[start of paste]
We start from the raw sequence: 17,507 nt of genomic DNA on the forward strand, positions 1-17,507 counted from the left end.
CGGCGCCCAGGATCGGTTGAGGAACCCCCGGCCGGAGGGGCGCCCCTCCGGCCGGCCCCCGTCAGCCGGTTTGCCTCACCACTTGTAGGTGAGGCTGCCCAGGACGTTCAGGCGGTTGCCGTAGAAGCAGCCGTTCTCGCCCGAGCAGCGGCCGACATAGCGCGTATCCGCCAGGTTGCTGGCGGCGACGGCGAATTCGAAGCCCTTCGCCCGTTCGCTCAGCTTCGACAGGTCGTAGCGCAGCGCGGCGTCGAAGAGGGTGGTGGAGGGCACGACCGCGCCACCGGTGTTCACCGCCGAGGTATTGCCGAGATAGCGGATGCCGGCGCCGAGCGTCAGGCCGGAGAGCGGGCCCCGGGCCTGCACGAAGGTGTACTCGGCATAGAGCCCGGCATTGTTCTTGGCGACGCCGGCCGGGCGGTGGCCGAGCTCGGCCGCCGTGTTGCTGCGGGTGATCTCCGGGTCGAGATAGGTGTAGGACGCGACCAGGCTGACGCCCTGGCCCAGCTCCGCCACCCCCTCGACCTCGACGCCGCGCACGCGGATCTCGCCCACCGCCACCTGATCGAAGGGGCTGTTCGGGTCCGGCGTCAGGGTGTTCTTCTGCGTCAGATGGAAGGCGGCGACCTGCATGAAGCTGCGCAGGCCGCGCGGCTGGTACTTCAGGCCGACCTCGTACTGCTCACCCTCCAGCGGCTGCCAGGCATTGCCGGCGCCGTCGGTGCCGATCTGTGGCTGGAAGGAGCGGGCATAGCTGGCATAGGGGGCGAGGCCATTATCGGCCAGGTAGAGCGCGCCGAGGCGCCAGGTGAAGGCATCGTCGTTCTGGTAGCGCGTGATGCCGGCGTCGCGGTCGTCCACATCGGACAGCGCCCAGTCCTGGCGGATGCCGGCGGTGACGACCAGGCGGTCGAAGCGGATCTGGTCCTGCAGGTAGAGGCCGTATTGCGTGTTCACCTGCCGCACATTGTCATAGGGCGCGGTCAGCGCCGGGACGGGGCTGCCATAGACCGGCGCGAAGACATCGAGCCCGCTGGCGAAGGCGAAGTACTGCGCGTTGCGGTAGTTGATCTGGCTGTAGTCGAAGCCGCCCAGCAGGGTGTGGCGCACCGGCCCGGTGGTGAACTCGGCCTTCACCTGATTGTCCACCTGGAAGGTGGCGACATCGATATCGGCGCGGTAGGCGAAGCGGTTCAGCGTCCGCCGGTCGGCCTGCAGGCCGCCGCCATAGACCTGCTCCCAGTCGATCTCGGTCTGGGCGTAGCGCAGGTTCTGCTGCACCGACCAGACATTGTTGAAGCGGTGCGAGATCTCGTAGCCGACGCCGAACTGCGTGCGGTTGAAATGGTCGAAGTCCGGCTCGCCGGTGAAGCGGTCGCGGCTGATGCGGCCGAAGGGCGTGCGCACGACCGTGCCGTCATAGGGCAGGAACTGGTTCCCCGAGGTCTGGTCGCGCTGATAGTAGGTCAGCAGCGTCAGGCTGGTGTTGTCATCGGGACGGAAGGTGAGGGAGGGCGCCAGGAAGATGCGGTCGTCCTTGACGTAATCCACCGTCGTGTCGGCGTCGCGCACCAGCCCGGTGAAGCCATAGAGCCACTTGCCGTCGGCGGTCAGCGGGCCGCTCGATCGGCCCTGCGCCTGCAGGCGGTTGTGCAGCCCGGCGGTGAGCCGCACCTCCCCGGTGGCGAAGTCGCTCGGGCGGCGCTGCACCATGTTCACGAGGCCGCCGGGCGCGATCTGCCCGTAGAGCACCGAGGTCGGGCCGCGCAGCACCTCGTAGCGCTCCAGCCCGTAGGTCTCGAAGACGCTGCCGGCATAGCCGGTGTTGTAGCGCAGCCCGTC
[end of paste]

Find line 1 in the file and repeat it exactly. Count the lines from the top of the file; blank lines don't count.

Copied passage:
We start from the raw sequence: 17,507 nt of genomic DNA on the forward strand, positions 1-17,507 counted from the left end.